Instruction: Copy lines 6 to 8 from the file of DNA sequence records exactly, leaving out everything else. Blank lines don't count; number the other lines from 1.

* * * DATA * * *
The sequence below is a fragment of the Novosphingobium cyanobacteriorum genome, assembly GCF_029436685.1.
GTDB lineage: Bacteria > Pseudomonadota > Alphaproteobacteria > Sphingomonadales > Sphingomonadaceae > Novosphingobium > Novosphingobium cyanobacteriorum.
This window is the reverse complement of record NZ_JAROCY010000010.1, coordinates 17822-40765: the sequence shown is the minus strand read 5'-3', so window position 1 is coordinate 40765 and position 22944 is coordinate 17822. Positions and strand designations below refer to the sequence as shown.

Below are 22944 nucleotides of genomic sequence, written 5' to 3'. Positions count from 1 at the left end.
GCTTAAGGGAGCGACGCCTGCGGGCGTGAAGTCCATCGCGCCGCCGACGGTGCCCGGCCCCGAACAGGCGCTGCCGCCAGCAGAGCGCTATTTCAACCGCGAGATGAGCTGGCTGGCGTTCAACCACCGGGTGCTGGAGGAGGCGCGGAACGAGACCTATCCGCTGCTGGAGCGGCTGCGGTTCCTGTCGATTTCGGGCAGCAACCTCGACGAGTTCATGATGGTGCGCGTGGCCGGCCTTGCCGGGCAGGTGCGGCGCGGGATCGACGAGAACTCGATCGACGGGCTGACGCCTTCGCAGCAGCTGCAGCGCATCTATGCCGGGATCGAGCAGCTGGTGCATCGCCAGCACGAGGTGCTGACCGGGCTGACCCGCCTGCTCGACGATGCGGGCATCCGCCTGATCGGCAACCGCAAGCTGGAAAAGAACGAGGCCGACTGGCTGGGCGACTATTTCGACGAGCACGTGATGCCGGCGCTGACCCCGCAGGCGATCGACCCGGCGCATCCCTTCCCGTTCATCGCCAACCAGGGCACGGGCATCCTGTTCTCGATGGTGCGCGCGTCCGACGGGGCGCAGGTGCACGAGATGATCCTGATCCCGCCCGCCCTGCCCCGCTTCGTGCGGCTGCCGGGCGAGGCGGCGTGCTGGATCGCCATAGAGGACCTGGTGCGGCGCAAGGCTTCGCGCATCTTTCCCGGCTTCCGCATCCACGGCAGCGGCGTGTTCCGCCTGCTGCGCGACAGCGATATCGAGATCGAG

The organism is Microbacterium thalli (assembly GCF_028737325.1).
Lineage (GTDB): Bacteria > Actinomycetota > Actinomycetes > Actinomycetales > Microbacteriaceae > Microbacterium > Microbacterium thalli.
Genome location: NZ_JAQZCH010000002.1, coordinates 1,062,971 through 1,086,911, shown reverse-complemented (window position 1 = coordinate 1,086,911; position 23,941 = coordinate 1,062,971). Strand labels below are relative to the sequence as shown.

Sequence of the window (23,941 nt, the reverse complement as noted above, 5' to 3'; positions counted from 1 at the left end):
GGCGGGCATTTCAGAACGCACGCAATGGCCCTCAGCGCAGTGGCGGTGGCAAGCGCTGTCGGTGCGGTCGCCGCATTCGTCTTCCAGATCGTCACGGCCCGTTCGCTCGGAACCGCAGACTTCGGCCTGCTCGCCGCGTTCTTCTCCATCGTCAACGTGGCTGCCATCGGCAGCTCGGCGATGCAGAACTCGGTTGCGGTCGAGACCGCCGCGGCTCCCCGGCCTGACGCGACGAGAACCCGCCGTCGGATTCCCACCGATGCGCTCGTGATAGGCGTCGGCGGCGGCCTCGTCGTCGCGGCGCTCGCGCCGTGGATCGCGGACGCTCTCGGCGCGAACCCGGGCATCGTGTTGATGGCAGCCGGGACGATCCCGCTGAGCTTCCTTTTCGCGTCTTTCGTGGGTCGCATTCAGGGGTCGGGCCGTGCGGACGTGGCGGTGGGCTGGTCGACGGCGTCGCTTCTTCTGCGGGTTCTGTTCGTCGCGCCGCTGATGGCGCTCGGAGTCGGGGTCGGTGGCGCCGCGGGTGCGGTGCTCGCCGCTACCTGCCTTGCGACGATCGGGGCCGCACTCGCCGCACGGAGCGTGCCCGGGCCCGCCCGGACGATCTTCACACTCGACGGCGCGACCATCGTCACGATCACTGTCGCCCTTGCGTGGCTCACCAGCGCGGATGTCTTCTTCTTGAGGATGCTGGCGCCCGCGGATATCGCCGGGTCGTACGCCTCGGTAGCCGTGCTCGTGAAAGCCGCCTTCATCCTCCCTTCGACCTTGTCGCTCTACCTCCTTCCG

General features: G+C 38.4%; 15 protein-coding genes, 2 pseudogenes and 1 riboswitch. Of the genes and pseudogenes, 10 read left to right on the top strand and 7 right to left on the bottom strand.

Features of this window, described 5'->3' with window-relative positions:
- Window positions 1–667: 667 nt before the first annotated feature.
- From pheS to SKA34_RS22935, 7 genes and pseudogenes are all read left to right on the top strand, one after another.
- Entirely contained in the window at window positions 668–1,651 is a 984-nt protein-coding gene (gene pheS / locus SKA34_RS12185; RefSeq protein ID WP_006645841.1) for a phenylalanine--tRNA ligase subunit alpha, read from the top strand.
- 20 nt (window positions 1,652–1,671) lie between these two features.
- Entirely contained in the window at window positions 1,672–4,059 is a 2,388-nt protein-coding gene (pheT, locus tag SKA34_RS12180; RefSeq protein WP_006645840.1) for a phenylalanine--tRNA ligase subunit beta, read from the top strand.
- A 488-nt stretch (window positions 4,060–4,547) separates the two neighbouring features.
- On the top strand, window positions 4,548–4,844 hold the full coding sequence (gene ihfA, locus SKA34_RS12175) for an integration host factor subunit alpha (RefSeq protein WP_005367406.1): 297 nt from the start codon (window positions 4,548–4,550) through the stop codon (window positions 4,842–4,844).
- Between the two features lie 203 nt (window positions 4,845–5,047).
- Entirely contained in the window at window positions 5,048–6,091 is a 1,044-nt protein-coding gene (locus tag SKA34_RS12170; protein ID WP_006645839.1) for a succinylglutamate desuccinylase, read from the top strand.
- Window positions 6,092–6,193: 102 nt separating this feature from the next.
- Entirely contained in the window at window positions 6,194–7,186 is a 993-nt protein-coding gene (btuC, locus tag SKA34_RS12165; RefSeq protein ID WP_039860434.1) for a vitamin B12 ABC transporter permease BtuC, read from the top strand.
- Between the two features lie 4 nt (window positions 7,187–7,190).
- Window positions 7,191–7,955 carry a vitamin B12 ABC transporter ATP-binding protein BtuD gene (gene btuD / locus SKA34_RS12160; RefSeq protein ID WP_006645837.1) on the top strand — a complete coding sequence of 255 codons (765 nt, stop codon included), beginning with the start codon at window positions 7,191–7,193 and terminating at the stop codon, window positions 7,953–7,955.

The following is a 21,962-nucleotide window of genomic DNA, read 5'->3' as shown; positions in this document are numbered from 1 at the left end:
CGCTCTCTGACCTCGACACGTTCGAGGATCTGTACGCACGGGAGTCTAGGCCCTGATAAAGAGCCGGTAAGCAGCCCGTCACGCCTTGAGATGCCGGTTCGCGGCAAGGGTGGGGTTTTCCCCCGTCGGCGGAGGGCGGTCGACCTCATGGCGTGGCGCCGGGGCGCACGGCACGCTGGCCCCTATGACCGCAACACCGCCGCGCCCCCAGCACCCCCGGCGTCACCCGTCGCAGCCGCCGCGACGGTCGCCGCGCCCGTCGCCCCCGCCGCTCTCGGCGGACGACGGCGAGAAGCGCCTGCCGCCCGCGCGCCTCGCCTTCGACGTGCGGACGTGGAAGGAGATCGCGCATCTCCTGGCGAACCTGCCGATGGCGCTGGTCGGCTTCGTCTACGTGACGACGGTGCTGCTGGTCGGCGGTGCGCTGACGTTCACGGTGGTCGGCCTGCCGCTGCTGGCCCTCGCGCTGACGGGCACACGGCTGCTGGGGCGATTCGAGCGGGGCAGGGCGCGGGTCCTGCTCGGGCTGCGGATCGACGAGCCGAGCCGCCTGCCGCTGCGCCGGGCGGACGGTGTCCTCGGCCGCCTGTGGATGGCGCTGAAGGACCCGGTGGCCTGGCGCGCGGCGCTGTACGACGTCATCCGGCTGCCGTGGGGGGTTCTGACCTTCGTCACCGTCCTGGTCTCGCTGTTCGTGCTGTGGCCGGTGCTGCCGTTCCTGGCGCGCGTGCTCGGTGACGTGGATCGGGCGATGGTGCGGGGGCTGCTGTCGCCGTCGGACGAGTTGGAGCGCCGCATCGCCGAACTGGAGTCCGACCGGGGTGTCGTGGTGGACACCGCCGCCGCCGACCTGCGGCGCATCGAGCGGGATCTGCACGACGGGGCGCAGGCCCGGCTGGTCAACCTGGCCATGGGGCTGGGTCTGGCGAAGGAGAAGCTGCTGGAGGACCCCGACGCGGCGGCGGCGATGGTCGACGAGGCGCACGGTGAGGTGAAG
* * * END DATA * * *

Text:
The organism is Microbacterium thalli (assembly GCF_028737325.1).
Lineage (GTDB): Bacteria > Actinomycetota > Actinomycetes > Actinomycetales > Microbacteriaceae > Microbacterium > Microbacterium thalli.
Genome location: NZ_JAQZCH010000002.1, coordinates 1,062,971 through 1,086,911, shown reverse-complemented (window position 1 = coordinate 1,086,911; position 23,941 = coordinate 1,062,971). Strand labels below are relative to the sequence as shown.